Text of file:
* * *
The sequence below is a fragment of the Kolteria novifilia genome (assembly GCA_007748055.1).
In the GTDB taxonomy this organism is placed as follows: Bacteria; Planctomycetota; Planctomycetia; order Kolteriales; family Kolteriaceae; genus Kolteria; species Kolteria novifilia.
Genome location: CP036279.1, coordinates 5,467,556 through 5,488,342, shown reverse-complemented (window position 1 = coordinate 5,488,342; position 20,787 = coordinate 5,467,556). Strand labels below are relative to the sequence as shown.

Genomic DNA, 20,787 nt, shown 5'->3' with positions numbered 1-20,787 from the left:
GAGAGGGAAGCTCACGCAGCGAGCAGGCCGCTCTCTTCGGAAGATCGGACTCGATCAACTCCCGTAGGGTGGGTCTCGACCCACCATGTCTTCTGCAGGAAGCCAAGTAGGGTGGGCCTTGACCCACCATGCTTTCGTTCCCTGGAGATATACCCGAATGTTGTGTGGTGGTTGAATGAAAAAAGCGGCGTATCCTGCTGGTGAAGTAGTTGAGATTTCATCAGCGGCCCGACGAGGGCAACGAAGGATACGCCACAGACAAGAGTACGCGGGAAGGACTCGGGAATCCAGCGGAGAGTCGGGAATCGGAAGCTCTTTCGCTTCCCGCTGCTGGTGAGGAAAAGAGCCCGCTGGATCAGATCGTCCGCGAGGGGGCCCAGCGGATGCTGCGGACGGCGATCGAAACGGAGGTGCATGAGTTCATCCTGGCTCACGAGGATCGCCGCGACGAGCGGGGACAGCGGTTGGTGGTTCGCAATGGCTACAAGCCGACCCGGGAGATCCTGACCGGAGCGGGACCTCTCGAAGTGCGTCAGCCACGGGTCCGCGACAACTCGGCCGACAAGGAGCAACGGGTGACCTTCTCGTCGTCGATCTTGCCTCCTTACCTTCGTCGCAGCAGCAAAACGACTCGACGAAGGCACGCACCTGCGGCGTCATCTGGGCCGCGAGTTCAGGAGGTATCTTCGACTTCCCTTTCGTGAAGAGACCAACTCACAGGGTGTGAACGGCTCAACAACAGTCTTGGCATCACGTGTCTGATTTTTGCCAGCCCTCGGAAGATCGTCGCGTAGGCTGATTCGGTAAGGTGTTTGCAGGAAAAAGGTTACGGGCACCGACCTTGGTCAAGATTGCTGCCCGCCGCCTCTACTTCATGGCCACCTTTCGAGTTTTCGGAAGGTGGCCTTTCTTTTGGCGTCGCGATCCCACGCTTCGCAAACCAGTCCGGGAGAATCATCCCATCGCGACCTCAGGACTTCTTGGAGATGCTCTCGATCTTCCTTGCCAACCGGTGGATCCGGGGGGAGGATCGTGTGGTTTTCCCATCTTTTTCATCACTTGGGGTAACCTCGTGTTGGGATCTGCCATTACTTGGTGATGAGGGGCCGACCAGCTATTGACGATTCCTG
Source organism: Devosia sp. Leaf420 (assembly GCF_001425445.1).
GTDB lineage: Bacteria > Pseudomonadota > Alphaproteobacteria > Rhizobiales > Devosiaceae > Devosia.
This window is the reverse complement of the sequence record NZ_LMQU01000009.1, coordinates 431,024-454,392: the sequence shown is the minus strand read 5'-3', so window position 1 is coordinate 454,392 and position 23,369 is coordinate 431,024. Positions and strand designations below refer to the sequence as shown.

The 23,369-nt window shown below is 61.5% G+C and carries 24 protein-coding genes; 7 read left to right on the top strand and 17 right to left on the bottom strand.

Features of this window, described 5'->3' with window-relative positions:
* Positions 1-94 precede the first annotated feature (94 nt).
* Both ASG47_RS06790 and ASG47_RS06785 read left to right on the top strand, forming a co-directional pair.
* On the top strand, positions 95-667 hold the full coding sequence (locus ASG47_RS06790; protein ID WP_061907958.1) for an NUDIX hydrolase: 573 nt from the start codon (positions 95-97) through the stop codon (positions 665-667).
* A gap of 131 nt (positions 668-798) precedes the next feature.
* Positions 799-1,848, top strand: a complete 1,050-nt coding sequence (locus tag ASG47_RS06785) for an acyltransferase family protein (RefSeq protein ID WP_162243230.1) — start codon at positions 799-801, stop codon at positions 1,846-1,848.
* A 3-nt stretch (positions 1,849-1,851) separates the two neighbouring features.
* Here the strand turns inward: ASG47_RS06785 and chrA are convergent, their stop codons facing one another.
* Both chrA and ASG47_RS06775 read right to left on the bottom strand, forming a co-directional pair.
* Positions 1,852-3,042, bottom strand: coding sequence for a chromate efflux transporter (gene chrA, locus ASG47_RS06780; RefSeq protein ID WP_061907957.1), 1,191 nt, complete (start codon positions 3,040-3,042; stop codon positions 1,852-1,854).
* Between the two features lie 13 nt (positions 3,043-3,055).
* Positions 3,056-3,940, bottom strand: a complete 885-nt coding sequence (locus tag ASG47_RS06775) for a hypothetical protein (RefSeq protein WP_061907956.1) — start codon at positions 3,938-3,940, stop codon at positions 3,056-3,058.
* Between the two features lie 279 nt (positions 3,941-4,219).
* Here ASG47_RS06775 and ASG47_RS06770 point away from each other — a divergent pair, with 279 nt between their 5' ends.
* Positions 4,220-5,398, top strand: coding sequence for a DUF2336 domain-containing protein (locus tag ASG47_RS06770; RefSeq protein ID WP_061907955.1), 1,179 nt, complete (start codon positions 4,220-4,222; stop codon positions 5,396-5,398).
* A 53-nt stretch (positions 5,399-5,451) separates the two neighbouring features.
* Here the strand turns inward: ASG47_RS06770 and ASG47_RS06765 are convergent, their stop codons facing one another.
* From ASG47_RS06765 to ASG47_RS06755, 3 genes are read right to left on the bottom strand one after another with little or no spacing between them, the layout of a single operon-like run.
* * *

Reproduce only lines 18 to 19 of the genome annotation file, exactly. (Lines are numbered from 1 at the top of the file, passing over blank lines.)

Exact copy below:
* Both chrA and ASG47_RS06775 read right to left on the bottom strand, forming a co-directional pair.
* Positions 1,852-3,042, bottom strand: coding sequence for a chromate efflux transporter (gene chrA, locus ASG47_RS06780; RefSeq protein ID WP_061907957.1), 1,191 nt, complete (start codon positions 3,040-3,042; stop codon positions 1,852-1,854).